Did you wake up with a throbbing headache, a general feeling of physical misery, a tiger in your bathroom and a bit of left over turkey stuck somewhere on your shirt?
Before you choose to finish that cold turkey or opt for the Bloody Mary, try
these tips instead:
Alcohol is a diuretic – a chemical that kicks your urinary system into overdrive, and unless you managed to alternate your alcoholic beverages with water in between (which never works does it?), your post-drinking symptoms are most likely due to dehydration. Rehydrating is key when it comes to recovering from a hangover and cannot be stressed enough. But I’m not talking coffee, Red Bull or hair-of-the-dog here. Caffeine is an acknowledged stimulant, and while you might hope caffeine can perform its miracles of giving some much needed focus and alertness, it’s another diuretic. Red Bull isn’t much better (and requires another column), and choosing the hair-of-the-dog option would only be advisable if you want to pass out to forget what you’ve done the night before. Coffee will not help your stomach either, so the best option is water at room temperature. You may add some fresh lemon or fresh orange juice to give you additional Vitamin C for energy, and for soothing your upset tummy.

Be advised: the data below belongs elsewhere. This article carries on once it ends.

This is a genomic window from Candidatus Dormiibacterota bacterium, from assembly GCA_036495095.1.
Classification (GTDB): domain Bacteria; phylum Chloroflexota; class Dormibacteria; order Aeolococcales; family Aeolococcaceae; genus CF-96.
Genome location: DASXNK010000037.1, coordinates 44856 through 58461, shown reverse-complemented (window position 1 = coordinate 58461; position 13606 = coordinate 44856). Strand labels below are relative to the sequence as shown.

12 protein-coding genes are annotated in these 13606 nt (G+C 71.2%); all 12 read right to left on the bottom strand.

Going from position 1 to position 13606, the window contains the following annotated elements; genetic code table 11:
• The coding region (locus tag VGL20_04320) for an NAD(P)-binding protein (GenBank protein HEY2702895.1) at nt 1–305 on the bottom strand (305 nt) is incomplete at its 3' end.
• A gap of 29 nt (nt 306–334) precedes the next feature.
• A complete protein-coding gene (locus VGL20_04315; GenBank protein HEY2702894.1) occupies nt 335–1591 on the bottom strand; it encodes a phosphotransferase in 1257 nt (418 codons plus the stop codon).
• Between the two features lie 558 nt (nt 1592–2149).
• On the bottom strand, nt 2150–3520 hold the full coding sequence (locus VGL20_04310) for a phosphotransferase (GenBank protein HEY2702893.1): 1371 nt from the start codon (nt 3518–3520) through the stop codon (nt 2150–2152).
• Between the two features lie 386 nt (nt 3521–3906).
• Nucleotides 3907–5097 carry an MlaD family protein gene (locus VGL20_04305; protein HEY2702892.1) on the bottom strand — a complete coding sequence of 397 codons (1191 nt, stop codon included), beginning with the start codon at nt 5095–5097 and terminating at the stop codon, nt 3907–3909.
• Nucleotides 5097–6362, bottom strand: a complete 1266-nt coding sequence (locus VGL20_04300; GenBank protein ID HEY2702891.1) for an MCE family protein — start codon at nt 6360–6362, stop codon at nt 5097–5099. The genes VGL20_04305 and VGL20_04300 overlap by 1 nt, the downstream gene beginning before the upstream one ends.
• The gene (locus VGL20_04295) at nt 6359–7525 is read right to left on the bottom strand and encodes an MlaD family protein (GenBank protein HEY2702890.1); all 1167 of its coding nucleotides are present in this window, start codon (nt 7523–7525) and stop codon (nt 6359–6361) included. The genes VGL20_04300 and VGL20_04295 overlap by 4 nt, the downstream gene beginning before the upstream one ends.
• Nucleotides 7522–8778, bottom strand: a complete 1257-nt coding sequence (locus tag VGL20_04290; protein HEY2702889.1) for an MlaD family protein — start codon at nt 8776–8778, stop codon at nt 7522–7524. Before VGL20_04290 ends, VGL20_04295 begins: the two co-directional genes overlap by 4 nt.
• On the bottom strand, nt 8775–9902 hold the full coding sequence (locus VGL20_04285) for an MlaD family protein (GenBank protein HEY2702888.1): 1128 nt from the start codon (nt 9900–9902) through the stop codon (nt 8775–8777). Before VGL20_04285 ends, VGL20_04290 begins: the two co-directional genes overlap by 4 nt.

When you drink excessively, you lose a lot of key minerals and vitamins including potassium, magnesium and B-Vitamins, all of which need to be topped up. Bananas are a great hangover food; they are like nature’s own little hangover cures. Not only are they full of fructose (natural fruit sugar) to help with energy, they contain a nice amount of potassium. Bananas are also natural antacids – which will help your nausea and stomach pain – and they also contain magnesium, which helps to relax pounding blood vessels in your head. Have a banana on toasted wholegrain bread (for the carbohydrates and B-Vitamins) with organic peanut or almond butter (great sources of magnesium and protein), and you get a good dose of all those key minerals and vitamins you lost the night before. Drinking vegetable bouillon soup or coconut water are two other good sources of vitamins and minerals, and easy for a fragile stomach to digest.
Do eat. Yes, it might be the last thing you want to do, but you will feel a lot better the minute you get your blood sugar levels up after having had some food. There is no one-and-only hangover food cure, but you can’t beat a good fry-up. It gives you the greasy fat to coat your stomach, and the bread and eggs will give you the carbohydrates and protein for energy and blood sugar support. All I can say there is no perfect food cure for a hangover, so if you’ve found one that works for you, stick to it. My advice, though, would be to opt for a well-balanced meal, including all groups of macronutrients: complex carbohydrate, lean protein and healthy unsaturated fats. A toasted wholegrain bagel with cream cheese and salmon is another good option, and so is porridge with natural yoghurt and strawberries, giving you enough fibre for blood sugar balance, selenium to boost liver function, and Vitamin C for energy and soothing your tummy.
But for the best cure of all (and if you have the luxury of not having to get up), go back to bed after your breakfast and sleep it off!
The Nutrition Coach
This article appeared in the Great Barr Gazette, a local magazine delivered to 16,000
in Great Barr and the surrounding area’s.